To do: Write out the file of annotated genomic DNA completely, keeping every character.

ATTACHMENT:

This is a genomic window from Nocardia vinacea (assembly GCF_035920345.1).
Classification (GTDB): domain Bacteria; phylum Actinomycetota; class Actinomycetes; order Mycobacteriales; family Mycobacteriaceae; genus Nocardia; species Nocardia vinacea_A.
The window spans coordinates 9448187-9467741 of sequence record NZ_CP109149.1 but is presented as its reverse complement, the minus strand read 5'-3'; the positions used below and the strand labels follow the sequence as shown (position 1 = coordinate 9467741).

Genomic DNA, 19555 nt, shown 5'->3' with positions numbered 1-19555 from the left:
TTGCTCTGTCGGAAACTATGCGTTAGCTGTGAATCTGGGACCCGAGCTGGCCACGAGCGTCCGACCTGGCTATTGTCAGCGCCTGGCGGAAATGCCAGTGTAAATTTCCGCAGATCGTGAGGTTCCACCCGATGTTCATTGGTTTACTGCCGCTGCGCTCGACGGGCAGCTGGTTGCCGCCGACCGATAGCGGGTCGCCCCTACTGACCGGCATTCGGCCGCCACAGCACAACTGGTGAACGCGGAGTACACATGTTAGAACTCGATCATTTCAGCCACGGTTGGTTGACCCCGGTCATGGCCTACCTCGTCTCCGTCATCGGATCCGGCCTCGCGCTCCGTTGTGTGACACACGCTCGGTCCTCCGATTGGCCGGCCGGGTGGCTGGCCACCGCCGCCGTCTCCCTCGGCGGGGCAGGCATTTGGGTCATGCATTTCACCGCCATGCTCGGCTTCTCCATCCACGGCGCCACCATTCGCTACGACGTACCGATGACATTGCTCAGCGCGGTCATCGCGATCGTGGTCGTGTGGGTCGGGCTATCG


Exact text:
This is a genomic window from Nocardia vinacea (assembly GCF_035920345.1).
Classification (GTDB): domain Bacteria; phylum Actinomycetota; class Actinomycetes; order Mycobacteriales; family Mycobacteriaceae; genus Nocardia; species Nocardia vinacea_A.
The window spans coordinates 9448187-9467741 of sequence record NZ_CP109149.1 but is presented as its reverse complement, the minus strand read 5'-3'; the positions used below and the strand labels follow the sequence as shown (position 1 = coordinate 9467741).

Genomic DNA, 19555 nt, shown 5'->3' with positions numbered 1-19555 from the left:
TTGCTCTGTCGGAAACTATGCGTTAGCTGTGAATCTGGGACCCGAGCTGGCCACGAGCGTCCGACCTGGCTATTGTCAGCGCCTGGCGGAAATGCCAGTGTAAATTTCCGCAGATCGTGAGGTTCCACCCGATGTTCATTGGTTTACTGCCGCTGCGCTCGACGGGCAGCTGGTTGCCGCCGACCGATAGCGGGTCGCCCCTACTGACCGGCATTCGGCCGCCACAGCACAACTGGTGAACGCGGAGTACACATGTTAGAACTCGATCATTTCAGCCACGGTTGGTTGACCCCGGTCATGGCCTACCTCGTCTCCGTCATCGGATCCGGCCTCGCGCTCCGTTGTGTGACACACGCTCGGTCCTCCGATTGGCCGGCCGGGTGGCTGGCCACCGCCGCCGTCTCCCTCGGCGGGGCAGGCATTTGGGTCATGCATTTCACCGCCATGCTCGGCTTCTCCATCCACGGCGCCACCATTCGCTACGACGTACCGATGACATTGCTCAGCGCGGTCATCGCGATCGTGGTCGTGTGGGTCGGGCTATCG